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WHO chief reelected for second term

WHO director-general Tedros Adhanom Ghebreyesus was confirmed by the UN health agency’s member countries for a second five-year term today.

No other candidate challenged Mr Tedros for the post amid the ongoing difficulties of responding to the devastating coronavirus pandemic.

Mr Tedros, a former government minister from Ethiopia, has directed the World Health Organisation throughout its management of the global response to Covid-19 and withstood occasionally criticism over its missteps.

He is the first African to lead the agency and the only director-general not qualified as a medical doctor.

Under Mr Tedros, the agency failed to call out countries for blunders that WHO officials grumbled about privately, advised against mask-wearing for months, and said initially that the coronavirus wasn't likely to mutate rapidly.

“There have been some mishaps, but Tedros has also been a steady voice throughout the pandemic, advocating for an equitable response,” said Javier Guzman, director of global health policy at the Centre for Global Development in Washington.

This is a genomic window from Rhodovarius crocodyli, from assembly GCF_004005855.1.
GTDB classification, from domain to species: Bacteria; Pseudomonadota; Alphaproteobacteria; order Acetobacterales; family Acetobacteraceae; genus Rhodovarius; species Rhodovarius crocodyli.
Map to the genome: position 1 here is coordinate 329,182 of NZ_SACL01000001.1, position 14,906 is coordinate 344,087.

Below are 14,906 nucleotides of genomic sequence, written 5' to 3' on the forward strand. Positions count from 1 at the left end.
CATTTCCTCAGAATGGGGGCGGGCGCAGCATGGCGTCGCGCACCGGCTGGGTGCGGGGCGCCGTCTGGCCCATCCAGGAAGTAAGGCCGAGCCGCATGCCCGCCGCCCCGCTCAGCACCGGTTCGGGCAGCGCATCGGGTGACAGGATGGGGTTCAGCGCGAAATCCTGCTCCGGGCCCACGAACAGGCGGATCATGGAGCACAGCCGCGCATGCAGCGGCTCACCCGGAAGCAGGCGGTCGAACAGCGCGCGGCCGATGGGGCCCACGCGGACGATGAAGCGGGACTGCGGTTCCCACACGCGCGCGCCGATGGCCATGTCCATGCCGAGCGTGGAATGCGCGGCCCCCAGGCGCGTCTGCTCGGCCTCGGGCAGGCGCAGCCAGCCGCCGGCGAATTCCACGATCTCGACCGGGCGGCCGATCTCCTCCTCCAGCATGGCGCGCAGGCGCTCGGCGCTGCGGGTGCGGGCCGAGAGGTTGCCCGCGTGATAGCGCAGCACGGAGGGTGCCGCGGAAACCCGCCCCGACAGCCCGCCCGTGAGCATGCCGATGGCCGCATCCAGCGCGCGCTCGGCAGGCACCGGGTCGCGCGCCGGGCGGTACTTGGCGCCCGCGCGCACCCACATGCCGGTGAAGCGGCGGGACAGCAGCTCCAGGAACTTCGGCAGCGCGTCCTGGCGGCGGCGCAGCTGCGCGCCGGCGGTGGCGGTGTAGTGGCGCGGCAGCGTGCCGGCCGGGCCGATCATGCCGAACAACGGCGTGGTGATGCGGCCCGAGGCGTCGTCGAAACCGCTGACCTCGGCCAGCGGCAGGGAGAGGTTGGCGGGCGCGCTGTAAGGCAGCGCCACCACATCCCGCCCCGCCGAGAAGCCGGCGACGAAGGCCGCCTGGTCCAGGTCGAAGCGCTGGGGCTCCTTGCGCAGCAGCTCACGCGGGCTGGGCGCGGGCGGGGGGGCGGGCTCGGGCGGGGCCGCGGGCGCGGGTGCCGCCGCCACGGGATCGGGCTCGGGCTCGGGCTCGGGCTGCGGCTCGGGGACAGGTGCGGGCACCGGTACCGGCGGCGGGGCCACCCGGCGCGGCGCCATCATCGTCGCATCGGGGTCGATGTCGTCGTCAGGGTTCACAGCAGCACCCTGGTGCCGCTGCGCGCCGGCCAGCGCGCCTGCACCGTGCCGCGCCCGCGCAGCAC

“We are in the middle of the pandemic and there is some pressure for consistent leadership to take us through this difficult moment,” Mr Guzman said.

Mr Tedros has frequently railed against rich countries for hoarding the world’s limited supply of vaccines and insisted that pharmaceuticals are not doing enough to make their medicines available to the poor.

Amid the near-universal focus on Ukraine after the Russian invasion, Mr Tedros slammed the global community for not doing enough to solve crises elsewhere, including Yemen, Syria and Afghanistan, arguing that it was possibly because those suffering are not white.

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